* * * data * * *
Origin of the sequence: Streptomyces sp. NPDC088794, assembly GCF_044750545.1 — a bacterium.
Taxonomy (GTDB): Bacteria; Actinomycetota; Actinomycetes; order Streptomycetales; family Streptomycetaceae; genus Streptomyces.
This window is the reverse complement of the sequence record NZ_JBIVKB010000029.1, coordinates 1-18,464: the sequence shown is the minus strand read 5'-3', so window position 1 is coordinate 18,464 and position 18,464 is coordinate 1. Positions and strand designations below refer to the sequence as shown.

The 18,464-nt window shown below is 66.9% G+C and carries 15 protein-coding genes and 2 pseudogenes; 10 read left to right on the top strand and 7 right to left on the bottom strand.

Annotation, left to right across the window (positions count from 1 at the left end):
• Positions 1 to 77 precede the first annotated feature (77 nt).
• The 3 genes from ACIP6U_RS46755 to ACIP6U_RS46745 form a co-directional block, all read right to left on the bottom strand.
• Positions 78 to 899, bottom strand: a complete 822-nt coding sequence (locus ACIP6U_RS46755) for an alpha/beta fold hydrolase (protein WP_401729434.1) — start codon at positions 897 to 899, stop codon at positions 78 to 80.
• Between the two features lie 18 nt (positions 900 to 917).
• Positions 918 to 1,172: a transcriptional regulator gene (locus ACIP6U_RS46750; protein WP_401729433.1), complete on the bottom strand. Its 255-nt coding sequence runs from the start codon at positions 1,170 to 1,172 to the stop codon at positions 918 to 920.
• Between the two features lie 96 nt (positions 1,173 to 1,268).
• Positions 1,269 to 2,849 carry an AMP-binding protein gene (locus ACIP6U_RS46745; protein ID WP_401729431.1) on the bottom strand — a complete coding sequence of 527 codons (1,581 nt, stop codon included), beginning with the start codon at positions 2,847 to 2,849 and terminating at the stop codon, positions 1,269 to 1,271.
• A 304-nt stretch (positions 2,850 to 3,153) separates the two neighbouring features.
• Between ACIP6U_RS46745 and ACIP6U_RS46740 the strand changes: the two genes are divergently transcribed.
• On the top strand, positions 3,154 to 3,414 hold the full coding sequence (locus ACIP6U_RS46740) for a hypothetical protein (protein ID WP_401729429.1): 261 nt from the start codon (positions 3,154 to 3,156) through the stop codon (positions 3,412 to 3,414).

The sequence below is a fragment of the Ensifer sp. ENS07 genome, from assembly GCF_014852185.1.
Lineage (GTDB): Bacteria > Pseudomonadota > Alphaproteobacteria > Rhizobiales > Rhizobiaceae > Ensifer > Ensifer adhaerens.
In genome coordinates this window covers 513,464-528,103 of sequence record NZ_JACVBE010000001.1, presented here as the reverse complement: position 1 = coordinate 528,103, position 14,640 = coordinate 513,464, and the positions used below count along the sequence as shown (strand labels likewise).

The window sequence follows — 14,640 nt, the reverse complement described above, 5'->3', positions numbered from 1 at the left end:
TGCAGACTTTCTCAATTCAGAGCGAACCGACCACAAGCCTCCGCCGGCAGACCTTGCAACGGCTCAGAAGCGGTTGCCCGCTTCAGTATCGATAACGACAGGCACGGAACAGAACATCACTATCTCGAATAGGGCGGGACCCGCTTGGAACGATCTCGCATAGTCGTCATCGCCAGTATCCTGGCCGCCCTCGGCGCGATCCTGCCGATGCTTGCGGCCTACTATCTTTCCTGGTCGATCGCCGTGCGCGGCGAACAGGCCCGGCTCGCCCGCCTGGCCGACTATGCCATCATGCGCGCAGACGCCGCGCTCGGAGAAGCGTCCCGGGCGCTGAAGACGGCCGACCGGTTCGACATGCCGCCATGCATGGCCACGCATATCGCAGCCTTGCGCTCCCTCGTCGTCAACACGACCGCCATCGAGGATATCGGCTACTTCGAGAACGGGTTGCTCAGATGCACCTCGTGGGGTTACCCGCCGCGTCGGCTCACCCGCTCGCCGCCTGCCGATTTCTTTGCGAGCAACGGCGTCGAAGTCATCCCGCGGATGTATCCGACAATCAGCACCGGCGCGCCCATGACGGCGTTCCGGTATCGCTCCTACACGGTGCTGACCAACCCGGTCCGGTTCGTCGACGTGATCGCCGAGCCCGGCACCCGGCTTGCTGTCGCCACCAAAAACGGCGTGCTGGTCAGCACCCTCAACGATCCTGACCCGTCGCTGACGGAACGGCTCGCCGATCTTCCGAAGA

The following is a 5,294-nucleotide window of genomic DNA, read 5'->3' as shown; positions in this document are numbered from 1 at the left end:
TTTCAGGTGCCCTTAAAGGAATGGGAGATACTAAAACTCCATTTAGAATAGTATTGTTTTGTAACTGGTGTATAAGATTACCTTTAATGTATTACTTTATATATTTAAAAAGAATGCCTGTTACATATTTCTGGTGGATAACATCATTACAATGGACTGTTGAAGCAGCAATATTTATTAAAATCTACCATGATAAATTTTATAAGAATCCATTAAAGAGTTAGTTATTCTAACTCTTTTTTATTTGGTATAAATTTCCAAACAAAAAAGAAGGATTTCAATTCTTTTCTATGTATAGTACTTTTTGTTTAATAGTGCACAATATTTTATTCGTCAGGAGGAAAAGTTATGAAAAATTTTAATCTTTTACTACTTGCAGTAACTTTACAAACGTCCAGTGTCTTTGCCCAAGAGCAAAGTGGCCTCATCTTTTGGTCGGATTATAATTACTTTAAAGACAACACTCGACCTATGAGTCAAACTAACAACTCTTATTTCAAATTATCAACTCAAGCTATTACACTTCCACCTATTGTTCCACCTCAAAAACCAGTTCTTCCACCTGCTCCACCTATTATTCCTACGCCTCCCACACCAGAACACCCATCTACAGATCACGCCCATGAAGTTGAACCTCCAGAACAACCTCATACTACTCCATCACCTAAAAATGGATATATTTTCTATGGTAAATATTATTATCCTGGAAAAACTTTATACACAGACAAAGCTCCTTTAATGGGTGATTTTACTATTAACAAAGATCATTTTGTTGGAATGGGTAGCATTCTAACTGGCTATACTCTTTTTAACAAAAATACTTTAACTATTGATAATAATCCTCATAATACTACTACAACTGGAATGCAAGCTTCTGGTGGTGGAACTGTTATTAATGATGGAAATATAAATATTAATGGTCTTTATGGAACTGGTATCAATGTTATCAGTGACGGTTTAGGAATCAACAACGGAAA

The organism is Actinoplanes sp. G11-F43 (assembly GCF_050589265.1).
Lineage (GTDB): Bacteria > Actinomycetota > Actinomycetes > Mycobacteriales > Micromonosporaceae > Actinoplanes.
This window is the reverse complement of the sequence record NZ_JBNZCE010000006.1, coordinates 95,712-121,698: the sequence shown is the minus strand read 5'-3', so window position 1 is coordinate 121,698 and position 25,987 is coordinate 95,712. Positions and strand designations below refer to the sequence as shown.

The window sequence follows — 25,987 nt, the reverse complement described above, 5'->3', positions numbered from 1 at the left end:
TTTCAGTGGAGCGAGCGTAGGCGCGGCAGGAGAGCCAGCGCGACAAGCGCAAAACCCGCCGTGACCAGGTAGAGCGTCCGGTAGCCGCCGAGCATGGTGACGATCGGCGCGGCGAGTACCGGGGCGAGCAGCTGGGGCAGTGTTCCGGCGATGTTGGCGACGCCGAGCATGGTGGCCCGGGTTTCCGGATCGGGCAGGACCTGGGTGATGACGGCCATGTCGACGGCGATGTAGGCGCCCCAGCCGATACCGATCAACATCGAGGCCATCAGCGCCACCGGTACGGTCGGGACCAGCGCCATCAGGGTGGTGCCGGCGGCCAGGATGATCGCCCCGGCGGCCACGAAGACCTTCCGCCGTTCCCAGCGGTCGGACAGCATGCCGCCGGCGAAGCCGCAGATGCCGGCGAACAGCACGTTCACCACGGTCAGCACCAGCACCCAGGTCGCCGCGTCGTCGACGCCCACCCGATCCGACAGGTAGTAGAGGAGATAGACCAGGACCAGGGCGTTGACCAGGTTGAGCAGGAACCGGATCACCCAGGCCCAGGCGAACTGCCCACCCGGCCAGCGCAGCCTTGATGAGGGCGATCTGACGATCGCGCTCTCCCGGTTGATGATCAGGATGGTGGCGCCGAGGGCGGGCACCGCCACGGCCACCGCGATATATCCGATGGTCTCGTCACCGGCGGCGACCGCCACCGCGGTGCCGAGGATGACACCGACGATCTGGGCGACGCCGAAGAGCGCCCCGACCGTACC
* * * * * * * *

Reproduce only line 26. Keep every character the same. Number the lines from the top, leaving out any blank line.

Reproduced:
The window sequence follows — 25,987 nt, the reverse complement described above, 5'->3', positions numbered from 1 at the left end: